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Catch Riding: Suggestions to Help You See Distances on an Unfamiliar Horse

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Submitted by member: Andrea

Lately I’ve been doing a lot of catch riding at shows. With only a couple of jumps to warm up on in the schooling area, I’m having some trouble with my distances on these unfamiliar horses. Are there any techniques or exercises that can help me improve my eye in a hurry on horses I don’t know very well?

Answer by Michael Dowling

When “catch riding” a horse at a horse show, here are a few suggestions that may help you have a positive experience, as well as assisting you in finding a good distance. One of the first suggestions that I would recommend is to ask questions of the owner, trainer or someone who has ridden the horse. Because time is usually of the essence in this scenario, you want to find out as much about the horse as possible.

For example: Does the horse have a peek (at the jumps)? Does the horse tend to land left or right? Does it have a hard drift at the jump? Does it have a good lead change? A big stride or little stride? Does he have any quirks?

Any of this information that you can establish before stepping into the ring will be helpful.

Next, hopefully you have the luxury of doing some warm-up on the horse. You may not if you are competing in an inter-collegiate show–in which case you get on, adjust your stirrups, and step into the ring without even an opportunity to get a feel for the horse on the flat, no less at a jump!

If you have the advantage of schooling in a warm-up, you will want to get a feel for the horse’s canter.  In the warm-up, it will be important that the rider gets a sense of the horse’s reaction to the aids. How does that horse react to the leg? Does the horse have good brakes? Is the horse good with the lead change? How adjustable is the horse?

Because you may not have much time, focus on the canter, since this is the gait the horse will jump out of. Seeing a “good distance” can only happen as a result of establishing a good canter (being balanced and consistent) and having a good track. Start with cantering low obstacles that are inviting. Being patient to the jump and not overreacting to the horse’s effort, the rider wants to get an idea of what to expect on both the takeoff and landing sides of the jump.

If the schooling area permits, set a line–say an easy 4 (measure it at 58′ so it is a bit soft for the unfamiliar horse). If you feel that the horse is either inexperienced or maybe a bit short of step, add up the first time in 5 and then go back and do the four. Having a feel for the horses stride length will be critical in having a successful trip, especially for a rider with less experience. This way the rider will know whether or not they will have to ride up in the lines or steady (if the horse has a bigger step).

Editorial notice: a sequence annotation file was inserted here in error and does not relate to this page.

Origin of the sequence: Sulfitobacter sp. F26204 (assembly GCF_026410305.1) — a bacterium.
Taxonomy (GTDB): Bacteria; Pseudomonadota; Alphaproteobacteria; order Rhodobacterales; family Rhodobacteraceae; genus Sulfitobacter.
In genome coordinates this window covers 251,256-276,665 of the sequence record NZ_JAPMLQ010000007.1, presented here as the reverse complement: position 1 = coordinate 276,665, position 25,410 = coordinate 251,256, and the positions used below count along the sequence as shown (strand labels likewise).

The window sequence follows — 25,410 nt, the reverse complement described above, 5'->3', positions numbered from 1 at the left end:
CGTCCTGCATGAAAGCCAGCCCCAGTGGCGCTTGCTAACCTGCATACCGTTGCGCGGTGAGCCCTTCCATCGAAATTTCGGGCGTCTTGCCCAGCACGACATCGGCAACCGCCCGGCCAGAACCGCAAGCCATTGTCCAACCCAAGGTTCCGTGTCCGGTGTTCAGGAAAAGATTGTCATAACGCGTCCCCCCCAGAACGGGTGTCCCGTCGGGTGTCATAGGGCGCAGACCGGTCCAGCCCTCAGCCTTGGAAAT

Depending on the height/class that you will be showing in, raise the jumps accordingly; as long as the horse feels comfortable. Work on maintaining a consistent canter. I suggest counting, to keep a steady rhythm (i.e. One- two- one- two- etc.) on the way to the jump, which helps the rider focus on keeping a consistent pace, and in turn, will help the rider’s eye and feel for a good distance.

When catch riding, just as in any other daily riding and training, remember that our job is always to do the best thing for the horse. If the horse is a bit tentative and backed off, the objective should be to give the horses a confident ride. “Every time we get on a horse we are either training or un-training it,” said by one of the foremost Hunt Seat trainers, George Morris. This is a wonderful principle to keep in mind when you put your foot in the stirrup of an unfamiliar horse.

Good luck catch riding!

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Michael Dowling

Michael Dowling is the Assistant Professor of Equine Studies at Centenary College, Co-Coach ANRC Team and Co-Coach IHSA Team. Having been involved with horses for the past 30 years, Michael Dowling brings a great deal of equine experience to Centenary College’s Equine Department. Academically diverse studies from Fairfield University in Connecticut and awarded a Rotary Scholarship to the University of Lancaster in Lancashire, England round out his education. Following studies in England, Michael opened Windham Hill, a training facility in northwestern New Jersey where the focus is on training and preparing horses and riders for the show ring. Along with horse show management (including The Gladstone Horse Show), Michael brings his experience judging, stewarding and course designing at recognized and unrecognized events, as well as giving clinics on both east and west coasts.

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